What Is Law?
Law is the body of rules, doctrines, and practices that govern the operation of political communities. In modern times, the most important of these communities are nation-states, though many other types of legal systems have been developed.
In a nation, the law can be used to keep the peace, maintain the status quo, preserve individual rights, protect minorities against majorities, promote social justice, and provide for orderly social change. Different legal systems may serve these purposes better than others, and the legal system that is most effective in each particular context will vary from country to country.
Typical forms of the law are rules, statutes, ordinances, and regulations. These rules are usually formulated and enforced by the government, although some are created by voluntary agreements between the people who make up the community.
When someone violates a rule, it can have a negative effect on the person and their family members. For example, if you speed on the road and someone catches you, they may fine you and take your car away from you.
It can also affect you if a person violates a law that prohibits discrimination, such as when you are prevented from receiving certain services or products because of your race or religion. These laws can be very difficult to challenge, and some people may not be able to defend themselves against them.
The law can also be a source of power and privilege for people. For instance, parliament can enact a law that binds citizens and prosecutors can prosecute defendants in court. Similarly, in private law, owning property typically includes the power to gift or bequeath title to others; estate law empowers you to create wills; contract law provides you with the ability to enter into contractual obligations; and agency law gives you the power to appoint others to act on your behalf in the course of legal disputes.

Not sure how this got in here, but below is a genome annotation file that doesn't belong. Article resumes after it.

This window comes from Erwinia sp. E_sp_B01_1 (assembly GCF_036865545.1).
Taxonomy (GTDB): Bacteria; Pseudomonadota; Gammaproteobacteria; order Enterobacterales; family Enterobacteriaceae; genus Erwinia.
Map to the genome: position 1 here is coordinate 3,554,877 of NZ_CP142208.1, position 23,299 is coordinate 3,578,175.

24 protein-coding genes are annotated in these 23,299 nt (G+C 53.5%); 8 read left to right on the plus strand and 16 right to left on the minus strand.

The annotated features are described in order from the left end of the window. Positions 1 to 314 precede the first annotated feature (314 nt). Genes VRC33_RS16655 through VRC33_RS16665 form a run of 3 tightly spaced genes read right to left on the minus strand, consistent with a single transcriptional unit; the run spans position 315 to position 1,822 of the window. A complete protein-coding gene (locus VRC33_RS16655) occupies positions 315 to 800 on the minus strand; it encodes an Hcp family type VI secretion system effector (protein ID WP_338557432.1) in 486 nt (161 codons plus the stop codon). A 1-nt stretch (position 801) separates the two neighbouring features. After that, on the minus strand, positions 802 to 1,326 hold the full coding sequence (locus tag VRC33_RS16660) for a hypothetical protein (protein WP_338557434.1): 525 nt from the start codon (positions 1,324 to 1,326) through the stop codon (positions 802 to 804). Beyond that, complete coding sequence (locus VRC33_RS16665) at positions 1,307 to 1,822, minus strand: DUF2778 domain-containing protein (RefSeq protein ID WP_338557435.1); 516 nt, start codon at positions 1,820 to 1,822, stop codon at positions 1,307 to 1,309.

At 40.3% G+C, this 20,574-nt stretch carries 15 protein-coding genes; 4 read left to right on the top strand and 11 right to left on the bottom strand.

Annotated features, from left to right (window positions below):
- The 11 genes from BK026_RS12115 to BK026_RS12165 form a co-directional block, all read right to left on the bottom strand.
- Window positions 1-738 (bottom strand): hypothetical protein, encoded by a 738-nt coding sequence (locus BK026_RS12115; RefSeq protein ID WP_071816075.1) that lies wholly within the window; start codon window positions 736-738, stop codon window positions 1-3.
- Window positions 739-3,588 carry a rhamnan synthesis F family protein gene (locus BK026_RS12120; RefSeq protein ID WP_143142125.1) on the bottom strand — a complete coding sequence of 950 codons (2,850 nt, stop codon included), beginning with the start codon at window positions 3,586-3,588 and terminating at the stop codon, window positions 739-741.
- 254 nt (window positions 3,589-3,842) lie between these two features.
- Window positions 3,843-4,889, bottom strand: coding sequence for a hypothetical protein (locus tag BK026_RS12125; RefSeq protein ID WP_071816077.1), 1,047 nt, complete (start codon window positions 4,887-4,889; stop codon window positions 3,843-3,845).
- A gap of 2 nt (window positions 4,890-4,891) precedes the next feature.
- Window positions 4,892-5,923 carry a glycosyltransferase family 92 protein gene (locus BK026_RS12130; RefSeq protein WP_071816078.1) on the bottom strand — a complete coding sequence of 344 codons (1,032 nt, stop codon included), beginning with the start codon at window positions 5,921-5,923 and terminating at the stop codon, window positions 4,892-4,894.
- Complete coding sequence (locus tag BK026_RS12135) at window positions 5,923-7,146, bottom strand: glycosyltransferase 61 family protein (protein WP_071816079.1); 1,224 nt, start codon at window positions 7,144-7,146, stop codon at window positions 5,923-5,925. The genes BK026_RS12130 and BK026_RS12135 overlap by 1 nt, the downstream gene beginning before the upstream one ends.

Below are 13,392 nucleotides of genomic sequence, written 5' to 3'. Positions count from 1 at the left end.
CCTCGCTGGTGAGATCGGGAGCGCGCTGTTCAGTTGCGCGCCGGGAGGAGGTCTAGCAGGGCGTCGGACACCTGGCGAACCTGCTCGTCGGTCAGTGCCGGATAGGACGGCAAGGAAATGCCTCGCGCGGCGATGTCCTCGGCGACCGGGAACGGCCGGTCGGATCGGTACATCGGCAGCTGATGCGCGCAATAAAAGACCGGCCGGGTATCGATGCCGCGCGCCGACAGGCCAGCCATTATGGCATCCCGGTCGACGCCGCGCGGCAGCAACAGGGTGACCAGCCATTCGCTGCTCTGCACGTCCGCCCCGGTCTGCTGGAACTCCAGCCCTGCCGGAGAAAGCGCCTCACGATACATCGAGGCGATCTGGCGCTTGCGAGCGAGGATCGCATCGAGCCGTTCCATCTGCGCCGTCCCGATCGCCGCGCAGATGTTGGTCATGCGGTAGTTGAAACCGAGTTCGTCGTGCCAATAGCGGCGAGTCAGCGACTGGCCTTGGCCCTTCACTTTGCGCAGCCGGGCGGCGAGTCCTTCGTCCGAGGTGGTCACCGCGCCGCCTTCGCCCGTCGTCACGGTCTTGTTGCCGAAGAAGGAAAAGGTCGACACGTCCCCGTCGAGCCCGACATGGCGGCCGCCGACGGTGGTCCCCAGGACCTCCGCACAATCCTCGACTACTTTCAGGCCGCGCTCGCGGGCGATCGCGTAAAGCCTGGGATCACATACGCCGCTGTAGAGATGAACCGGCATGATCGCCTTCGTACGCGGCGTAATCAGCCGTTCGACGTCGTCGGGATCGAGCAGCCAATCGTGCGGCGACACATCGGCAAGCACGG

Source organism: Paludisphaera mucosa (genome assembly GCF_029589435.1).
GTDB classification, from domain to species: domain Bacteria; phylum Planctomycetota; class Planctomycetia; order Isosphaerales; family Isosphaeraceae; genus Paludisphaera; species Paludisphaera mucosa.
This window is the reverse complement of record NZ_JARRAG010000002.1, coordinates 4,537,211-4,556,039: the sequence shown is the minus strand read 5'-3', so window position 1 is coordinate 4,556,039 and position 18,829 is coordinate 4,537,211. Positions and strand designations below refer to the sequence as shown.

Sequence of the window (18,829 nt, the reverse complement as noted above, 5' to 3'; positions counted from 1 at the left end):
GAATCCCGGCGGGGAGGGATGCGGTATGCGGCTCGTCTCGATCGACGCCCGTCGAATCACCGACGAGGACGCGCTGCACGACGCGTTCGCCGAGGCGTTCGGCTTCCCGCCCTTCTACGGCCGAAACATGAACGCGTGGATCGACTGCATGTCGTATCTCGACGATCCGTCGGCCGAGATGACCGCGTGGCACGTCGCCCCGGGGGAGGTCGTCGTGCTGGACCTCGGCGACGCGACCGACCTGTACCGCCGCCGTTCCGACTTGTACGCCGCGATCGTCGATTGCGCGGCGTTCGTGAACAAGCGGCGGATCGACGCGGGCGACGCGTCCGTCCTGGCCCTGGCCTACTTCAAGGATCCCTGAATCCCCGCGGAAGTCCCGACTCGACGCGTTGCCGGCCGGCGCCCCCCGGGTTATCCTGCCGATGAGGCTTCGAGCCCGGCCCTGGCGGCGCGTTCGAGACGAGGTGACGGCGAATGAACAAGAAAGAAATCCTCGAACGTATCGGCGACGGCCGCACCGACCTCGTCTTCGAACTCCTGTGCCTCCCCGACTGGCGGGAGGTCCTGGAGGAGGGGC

One of the most common ways that law is defined is by its “right-content” (Raz 1994: 269-268; Wellman 1995: 25-29). Right-content is generally a set of definite claims, privileges, powers, or immunities affecting the lives of people, and can manifest as either rights in personam or in rem.
A right in personam is a right that designates a specific and definite right-object, such as a promisor, a trustee, or a tortfeasor. It can also designate a person as the holder of a right in rem, such as when a decedent’s heirs have a right to an estate’s assets after all debts and claims are satisfied.
In most jurisdictions, the content of a right is not always clear or underdetermined; at other times, the duties correlating to a right are conditioned on a state of affairs so that the duty only vests once a factual condition has been met.
As a result, it is not uncommon for people to be skeptical of “rights” as reasons to ph. This is particularly true when one’s approach to morality relies on consequentialist considerations of utility, public policy, or the common good (Dworkin 1977: 190-192; Lyons 1982: 113-118).